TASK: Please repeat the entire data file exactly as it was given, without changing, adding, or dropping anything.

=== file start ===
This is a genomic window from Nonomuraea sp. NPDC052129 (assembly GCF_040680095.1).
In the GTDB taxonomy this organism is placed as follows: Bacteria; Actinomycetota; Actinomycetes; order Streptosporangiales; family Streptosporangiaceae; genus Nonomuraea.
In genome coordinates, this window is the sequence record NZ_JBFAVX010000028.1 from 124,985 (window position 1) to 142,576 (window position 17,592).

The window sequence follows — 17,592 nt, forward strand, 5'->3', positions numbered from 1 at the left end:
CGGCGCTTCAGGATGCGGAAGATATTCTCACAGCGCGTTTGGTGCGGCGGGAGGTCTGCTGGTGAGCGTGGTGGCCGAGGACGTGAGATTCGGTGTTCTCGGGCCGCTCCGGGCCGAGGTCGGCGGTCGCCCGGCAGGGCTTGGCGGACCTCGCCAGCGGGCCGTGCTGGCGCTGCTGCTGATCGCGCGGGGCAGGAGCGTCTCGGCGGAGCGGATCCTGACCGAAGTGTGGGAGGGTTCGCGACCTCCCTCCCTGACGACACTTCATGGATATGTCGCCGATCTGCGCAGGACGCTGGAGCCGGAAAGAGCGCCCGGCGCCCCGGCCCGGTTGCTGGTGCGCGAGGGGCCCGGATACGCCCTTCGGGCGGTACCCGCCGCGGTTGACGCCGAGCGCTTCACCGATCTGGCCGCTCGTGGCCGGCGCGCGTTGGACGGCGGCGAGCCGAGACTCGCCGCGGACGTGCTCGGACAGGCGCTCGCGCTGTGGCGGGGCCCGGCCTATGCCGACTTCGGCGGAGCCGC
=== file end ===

This is a genomic window from Nonomuraea sp. NPDC052129 (assembly GCF_040680095.1).
In the GTDB taxonomy this organism is placed as follows: Bacteria; Actinomycetota; Actinomycetes; order Streptosporangiales; family Streptosporangiaceae; genus Nonomuraea.
In genome coordinates, this window is the sequence record NZ_JBFAVX010000028.1 from 124,985 (window position 1) to 142,576 (window position 17,592).

The window sequence follows — 17,592 nt, forward strand, 5'->3', positions numbered from 1 at the left end:
CGGCGCTTCAGGATGCGGAAGATATTCTCACAGCGCGTTTGGTGCGGCGGGAGGTCTGCTGGTGAGCGTGGTGGCCGAGGACGTGAGATTCGGTGTTCTCGGGCCGCTCCGGGCCGAGGTCGGCGGTCGCCCGGCAGGGCTTGGCGGACCTCGCCAGCGGGCCGTGCTGGCGCTGCTGCTGATCGCGCGGGGCAGGAGCGTCTCGGCGGAGCGGATCCTGACCGAAGTGTGGGAGGGTTCGCGACCTCCCTCCCTGACGACACTTCATGGATATGTCGCCGATCTGCGCAGGACGCTGGAGCCGGAAAGAGCGCCCGGCGCCCCGGCCCGGTTGCTGGTGCGCGAGGGGCCCGGATACGCCCTTCGGGCGGTACCCGCCGCGGTTGACGCCGAGCGCTTCACCGATCTGGCCGCTCGTGGCCGGCGCGCGTTGGACGGCGGCGAGCCGAGACTCGCCGCGGACGTGCTCGGACAGGCGCTCGCGCTGTGGCGGGGCCCGGCCTATGCCGACTTCGGCGGAGCCGC